Saturday, July 25, 2009

The Shack

I found this book on the top of the New York Times Best Seller list… I read the back cover and bought it immediately.

The Shack (By William Paul Young) begins with Mack Phillips, four years after the death of his beloved daughter, Missy. Mack’s wife, son and daughter are all still struggling with Missy’s tragic murder, but Mack is still deeply wounded by what he calls The Great Sadness, and not coping very well at all.

Missy was killed after being abducted from a camping trip… her body was never recovered, but her blood stained clothes were found in a shack not far from where her family was camping.

That’s when he receives a mysterious note inviting him to The Shack for a weekend, signed by “Papa,” his wife’s name for God. Not sure if he is being taunted by Missy’s murderer, he sets out for The Shack ready to fight … but he finds something much more different.

When he arrives, The Shack is transformed into a beautiful cottage by a lake. No longer run-down and stained with Missy’s blood, Mack walks in to the smell of food and warmth. There, he meets Papa, Jesus and Sarayu (the Holy Spirit). Here, Mack is encouraged to confront his own fears and The Great Sadness.

He spends the weekend in the comfort of these individuals and learns that conventional religious teachings rarely hold up the truth of God’s wisdom and compassion, Jesus’ sacrifice and how the Holy Spirit means that we are literally never alone in the world.

Simply put, this book changed my life. The story behind the book is very heartfelt and very sad, but it challenges so much of what I thought religion to be for most of my life. Young is brilliant. He narrates the book as Mack’s friend, and even shows up in the story in third person.

While the characters of God (aka “Papa”), Jesus and Sarayu are almost comical at times, it’s very much a challenge to how we visualize the Holy Trinity in our lives. I had a discussion with some girlfriends who had a problem with Papa being a big, black woman, but the essence of that is what the whole book is challenging: appearances and expectations aren’t always what they seem. The idea of God being a big black woman parallels the ideas that our religious conceptions might not always be right. It’s beautifully done.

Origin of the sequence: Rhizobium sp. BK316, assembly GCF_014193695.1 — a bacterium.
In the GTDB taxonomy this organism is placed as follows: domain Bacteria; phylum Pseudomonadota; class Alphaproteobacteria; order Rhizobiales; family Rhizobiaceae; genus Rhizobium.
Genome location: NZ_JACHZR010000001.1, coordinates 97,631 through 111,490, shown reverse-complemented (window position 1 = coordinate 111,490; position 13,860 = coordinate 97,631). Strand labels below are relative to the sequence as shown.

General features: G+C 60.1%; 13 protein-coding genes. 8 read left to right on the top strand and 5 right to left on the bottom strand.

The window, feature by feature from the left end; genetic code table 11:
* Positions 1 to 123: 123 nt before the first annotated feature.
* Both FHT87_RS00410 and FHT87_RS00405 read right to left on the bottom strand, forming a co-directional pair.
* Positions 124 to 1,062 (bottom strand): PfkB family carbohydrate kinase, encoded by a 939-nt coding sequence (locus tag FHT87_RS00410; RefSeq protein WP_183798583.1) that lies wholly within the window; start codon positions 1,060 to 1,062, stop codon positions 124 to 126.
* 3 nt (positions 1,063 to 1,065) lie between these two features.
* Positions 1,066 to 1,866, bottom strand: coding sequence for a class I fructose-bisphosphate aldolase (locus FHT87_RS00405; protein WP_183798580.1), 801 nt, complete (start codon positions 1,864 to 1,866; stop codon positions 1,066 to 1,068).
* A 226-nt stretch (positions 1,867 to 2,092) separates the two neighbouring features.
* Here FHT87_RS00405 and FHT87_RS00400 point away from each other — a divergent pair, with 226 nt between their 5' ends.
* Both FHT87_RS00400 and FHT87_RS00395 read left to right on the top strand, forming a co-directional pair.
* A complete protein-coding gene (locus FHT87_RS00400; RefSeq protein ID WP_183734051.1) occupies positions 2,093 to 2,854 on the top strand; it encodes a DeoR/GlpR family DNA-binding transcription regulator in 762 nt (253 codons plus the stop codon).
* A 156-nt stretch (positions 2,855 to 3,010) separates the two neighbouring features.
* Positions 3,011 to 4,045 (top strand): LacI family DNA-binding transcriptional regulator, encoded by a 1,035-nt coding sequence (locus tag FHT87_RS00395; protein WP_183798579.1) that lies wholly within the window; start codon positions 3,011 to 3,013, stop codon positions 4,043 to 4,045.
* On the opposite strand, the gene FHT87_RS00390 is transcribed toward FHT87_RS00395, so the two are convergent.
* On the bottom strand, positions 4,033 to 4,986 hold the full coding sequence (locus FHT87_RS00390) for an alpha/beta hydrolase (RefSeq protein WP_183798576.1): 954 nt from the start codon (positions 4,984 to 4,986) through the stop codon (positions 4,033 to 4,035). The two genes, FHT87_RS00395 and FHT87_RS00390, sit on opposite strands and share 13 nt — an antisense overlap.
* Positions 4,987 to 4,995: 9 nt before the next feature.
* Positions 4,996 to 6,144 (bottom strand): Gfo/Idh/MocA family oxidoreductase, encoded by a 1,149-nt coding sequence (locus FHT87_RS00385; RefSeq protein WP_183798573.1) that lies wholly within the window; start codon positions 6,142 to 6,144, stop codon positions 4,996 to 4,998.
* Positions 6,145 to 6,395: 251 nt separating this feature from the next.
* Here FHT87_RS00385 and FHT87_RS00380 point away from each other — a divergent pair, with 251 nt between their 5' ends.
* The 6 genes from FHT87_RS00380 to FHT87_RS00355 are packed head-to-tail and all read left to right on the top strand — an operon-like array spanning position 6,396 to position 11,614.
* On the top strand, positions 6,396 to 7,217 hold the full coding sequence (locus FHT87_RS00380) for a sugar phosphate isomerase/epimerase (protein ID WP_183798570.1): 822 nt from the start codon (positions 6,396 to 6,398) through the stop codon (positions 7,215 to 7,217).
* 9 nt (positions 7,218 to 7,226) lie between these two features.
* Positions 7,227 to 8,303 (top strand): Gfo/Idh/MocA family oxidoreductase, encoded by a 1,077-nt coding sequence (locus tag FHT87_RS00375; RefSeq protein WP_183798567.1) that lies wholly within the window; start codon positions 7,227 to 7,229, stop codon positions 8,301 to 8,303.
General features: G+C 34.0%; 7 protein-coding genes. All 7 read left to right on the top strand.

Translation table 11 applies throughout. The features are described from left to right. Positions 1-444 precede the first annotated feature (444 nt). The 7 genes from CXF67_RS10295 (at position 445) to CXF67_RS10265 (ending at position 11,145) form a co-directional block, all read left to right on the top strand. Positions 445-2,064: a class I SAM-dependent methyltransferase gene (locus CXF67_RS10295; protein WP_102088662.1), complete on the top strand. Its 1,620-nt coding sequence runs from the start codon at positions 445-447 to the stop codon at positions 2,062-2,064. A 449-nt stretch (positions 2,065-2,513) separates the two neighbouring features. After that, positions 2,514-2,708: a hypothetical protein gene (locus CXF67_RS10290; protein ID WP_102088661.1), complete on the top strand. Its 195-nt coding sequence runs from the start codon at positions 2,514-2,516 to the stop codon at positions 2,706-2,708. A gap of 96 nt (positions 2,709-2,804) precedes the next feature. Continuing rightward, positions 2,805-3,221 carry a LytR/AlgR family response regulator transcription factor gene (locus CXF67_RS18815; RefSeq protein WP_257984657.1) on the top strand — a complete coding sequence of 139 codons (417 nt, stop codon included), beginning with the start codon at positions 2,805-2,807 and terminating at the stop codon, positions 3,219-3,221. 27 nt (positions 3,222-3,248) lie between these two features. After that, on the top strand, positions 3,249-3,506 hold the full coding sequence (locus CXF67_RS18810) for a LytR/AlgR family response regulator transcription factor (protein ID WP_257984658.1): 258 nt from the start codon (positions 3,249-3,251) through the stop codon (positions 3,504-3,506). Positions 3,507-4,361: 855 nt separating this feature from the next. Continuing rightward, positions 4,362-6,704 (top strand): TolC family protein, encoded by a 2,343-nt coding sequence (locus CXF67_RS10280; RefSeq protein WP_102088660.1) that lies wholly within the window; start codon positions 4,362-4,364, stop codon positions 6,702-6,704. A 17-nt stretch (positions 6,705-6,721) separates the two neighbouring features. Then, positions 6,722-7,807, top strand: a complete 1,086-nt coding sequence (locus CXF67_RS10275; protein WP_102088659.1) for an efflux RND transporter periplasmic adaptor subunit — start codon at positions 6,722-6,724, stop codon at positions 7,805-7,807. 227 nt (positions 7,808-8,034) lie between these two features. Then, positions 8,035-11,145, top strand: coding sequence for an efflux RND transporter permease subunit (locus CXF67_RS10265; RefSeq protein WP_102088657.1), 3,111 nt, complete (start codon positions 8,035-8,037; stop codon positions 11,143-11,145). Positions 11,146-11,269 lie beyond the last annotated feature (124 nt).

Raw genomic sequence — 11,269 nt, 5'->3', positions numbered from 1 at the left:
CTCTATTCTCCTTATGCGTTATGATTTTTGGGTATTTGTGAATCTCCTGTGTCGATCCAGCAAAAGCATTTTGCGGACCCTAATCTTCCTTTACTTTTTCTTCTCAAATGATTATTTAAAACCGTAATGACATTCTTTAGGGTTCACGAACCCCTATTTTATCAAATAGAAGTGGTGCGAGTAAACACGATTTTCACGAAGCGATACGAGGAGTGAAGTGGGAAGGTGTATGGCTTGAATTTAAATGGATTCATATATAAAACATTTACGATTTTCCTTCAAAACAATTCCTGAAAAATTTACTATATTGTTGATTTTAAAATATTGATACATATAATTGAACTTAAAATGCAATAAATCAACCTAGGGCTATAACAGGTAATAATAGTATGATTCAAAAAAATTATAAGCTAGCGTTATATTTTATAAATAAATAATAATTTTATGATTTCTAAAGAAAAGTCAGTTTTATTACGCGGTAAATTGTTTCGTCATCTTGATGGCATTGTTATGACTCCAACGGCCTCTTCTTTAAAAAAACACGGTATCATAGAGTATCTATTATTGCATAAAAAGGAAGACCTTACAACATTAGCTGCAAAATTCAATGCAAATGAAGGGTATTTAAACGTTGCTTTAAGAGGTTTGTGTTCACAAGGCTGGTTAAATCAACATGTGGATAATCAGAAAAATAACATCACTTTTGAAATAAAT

As long as a reader reads this with an open mind, they will close this book with a better understanding of “The Big Picture.” An appreciation as to why God doesn’t intervene when bad things happen, and that God is always there through the good, the bad and the ugly, even when you don’t want “Him” to be.

My favorite part is the scene where Mack is in the cave and gets to see Missy with his other kids. It is such a complete tear-jerker, that you will need the tissues when you begin reading it.

You NEED to read this one. It is a wise, well-thought out sermon, and once you’ve read it, you’ll never feel alone again. Even if you’re not particularly religious, it still has an amazing message.

A line that I loved:
"Don't ever discount the wonder of your tears. They can be healing waters and a stream of joy. Sometimes they are the best words the heart can speak." ~ Papa

Next Review: Vanishing Acts (another Jodi book!)

PS. A HUGE thank you to Carly for our awesome new background. She's amazing!


Steve M said...

I read this book about half a year ago too! I definitely enjoyed reading it, just because I didn't feel like Young was preaching at me. I loved how it challenged almost all of the preconceived notions most of us have about religion, but managed to do so with class and without setting out to offend anyone. I had forgotten how much I liked it until I read your review!

Anonymous said...

This is a great book! I downloaded the audio version and it made a six hour drive feel like it lasted 30 minutes.

I highly recommend it!